Arts & Entertainment

Limited Comments on Fellowship Village; Parking Plan Stalled

Residents of Fellowship Village were among the commenters at the Planning Board on  Feb. 2. Elizabeth Ryman said a proposed project would solve parking problems. Credits: By Linda Sadlouskos
There was a full house at a public hearing before the Bernards Township Planning Board on a proposal to expand the health center and build a community center. Credits: By Linda Sadlouskos
Fellowship Village Senior Living is off Allen Road in Basking Ridge. Credits: By Linda Sadlouskos
Henri Barre, director of development at Trilogy Repertory Co., spoke at the Feb. 2 Planning Board meeting regarding a proposed community center. Credits: By Linda Sadlouskos
Many of the audience members at a public hearing on the plan to expand the health center and build a community center at Fellowship Village wore supportive yellow buttons. Credits: By Linda Sadlouskos

BERNARDS TWP., NJ - The public had a first chance to speak up--but only on the topic of parking and traffic--on Fellowship Village Senior Living's plan for a health center expansion and community center/theater following about two dozen Planning Board hearings.

March 22 is set as the next scheduled public hearing before the Planning Board on the proposed 55,000-square-foot addition to the health center, as well as the construction of a new 21,000-square community center. The board also set an additional date of May 3 for the continuation of hearing the application from Fellowship Village, a retirement community located off Allen Road.

On Tuesday night, some residents of the senior living establishment, and also speakers whose parents live at Fellowship Village, expressed concern that there already is a parking shortage even before an expansion, and that a new community center could create periodic traffic problems. 

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Others told the board that a community center, with some theatrical performances, would be an asset to Fellowship Village, and that the plan would also improve the community's parking situation.

"We all know we have a parking problem," said Fellowship Village Elizabeth Ryman. "It's not going to get solved unless we get this project underway."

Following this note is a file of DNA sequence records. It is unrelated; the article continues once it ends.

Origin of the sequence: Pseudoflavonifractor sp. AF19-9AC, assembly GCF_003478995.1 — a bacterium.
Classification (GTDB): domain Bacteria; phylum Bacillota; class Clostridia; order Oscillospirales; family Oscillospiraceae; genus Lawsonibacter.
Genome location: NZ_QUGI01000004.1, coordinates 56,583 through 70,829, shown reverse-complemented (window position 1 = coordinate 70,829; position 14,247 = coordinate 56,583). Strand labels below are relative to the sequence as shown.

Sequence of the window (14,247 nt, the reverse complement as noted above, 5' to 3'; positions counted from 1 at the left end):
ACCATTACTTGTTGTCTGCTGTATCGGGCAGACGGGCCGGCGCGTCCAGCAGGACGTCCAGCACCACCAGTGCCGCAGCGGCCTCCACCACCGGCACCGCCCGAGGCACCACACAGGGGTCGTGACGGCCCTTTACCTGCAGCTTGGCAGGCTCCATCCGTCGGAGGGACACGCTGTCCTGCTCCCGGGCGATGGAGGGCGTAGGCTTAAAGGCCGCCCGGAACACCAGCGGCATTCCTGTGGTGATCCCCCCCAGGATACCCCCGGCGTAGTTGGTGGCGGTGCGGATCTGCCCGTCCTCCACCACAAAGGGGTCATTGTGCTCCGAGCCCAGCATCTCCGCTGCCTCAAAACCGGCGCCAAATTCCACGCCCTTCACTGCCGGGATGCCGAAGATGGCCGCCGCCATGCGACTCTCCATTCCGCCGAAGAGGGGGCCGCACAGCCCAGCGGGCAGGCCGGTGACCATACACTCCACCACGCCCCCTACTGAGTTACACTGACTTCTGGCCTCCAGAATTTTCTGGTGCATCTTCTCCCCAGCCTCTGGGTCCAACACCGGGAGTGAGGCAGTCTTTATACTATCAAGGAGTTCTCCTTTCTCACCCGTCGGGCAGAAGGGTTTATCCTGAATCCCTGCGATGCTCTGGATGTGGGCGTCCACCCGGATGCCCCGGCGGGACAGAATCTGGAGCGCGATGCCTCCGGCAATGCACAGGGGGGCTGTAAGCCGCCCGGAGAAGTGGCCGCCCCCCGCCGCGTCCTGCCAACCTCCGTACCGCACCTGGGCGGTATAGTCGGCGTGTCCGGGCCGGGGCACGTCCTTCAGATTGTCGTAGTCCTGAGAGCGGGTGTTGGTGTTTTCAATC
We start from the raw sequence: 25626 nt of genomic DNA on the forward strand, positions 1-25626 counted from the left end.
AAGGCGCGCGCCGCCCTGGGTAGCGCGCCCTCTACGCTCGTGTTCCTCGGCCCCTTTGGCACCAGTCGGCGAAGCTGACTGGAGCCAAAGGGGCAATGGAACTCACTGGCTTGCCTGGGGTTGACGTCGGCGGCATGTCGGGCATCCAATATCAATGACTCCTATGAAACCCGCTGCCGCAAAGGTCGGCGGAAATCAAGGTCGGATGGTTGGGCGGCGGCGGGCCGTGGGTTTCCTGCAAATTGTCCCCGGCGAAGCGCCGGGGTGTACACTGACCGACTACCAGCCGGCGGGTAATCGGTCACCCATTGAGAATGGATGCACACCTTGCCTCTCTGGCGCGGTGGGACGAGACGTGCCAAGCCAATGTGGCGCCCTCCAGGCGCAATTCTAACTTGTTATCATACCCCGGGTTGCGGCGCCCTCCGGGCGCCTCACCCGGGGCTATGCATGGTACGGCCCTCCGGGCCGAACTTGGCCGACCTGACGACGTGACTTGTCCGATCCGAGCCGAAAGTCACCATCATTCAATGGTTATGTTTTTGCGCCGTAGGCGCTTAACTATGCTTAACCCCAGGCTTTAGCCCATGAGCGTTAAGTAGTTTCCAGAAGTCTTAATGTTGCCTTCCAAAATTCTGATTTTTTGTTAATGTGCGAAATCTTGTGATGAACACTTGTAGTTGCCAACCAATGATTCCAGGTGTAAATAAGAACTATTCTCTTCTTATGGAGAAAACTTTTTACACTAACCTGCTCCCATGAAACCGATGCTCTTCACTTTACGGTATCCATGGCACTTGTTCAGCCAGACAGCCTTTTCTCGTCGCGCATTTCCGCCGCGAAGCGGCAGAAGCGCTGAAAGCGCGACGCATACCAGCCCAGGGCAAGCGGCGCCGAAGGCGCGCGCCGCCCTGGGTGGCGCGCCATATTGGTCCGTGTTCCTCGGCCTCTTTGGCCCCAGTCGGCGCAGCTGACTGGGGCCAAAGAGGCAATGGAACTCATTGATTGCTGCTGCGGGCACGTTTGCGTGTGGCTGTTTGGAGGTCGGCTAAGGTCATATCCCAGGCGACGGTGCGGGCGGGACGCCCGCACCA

But at the same meeting, some members of the township Planning Board also offered a critique of the applicant's parking drawings that will send Fellowship Village experts back to the drawing board.

Planning Board member Paula Axt said she had visited the health center a number of times, and observed, "I don't think there's enough parking at the health center even without an expansion."

She added that she doesn't think 80 planned parking spaces near the proposed 240-seat community center would be sufficient, especially if along with the audience an orchestra or larger theater ensemble was competing for parking spaces.

Other board members asked for additional 10-foot-wide parking spaces, that give room to elderly passengers to comfortably exit vehicles, and an elimination or reduction in number of 37 parking spots restricted to compact cars.

Any modifications to the parking plan in the application would be due before next meeting.

Henri Barre, director of development for Basking Ridge-based Trilogy Repertory Co., which has plans to use the community center, said the applicant has been trying to satisfy requirements for parking for the previous two dozen or so meetings.

Afterwards, Gary Dean of Dolan and Dean, traffic engineer for the applicant, said that actually 118 parking spots are planned for the community center area, of which 66 would be on blacktop and 52 overflow spaces would be on a stabilized but grassy area.

Even so, Eleanor Dorland, a Fellowship Village, recalled a night that she had fallen and required transportation to a hospital. 

If a theater presentation is held, vehicles all would be leaving at about the same time of the night, she observed. "What if an ambulance comes while we have a mass of people leaving Fellowship Village?"

She added that vehicles leaving the theater also could cause a disturbance and shine headlights on people who live nearby. She said that was not what she expected when she moved into Fellowship Village.

Other commenters said that bushes would shield the headlights from residences, and said that a similar community theater/center is successfully operating at a retirement community in another state.

Jean Direk said many residents are in favor of the plan. She said the present auditorium, where residents can meet for events, holds at most 80 people, especially with room needed for wheelchairs. Plans for the new community center all for a flexible floor plan that would allow it to be used for a variety of meetings and events for Fellowship Village residents.

There was also some disagreement over the current and planned parking situation at the health center, which also provides housing for residents who need additional health services.

Steven Fulda, a Fellowship Village resident, said he sees empty parking spots at the facility.

But Debbie Shenker, who said her mother lives at Fellowship Village, said parking at the health center is especially difficult during shift changes for the staff at about 1 to 3 p.m., and she has seen vehicles parked in illegal spots during that time.

Ken Post, vice-president of plant operations, said the current size of the health center, now about 110,000 square feet, would be increased by about a third with the expansion, but only 14 new beds would be added for residents. He added that common areas would make up much of the new addition, and said the plan has been to add 23 more parking spaces if the expansion is approved by the Planning Board.

Planning Board meetings begin at 7:30 p.m. at the municipal building at 1 Collyer Lane in Basking Ridge.



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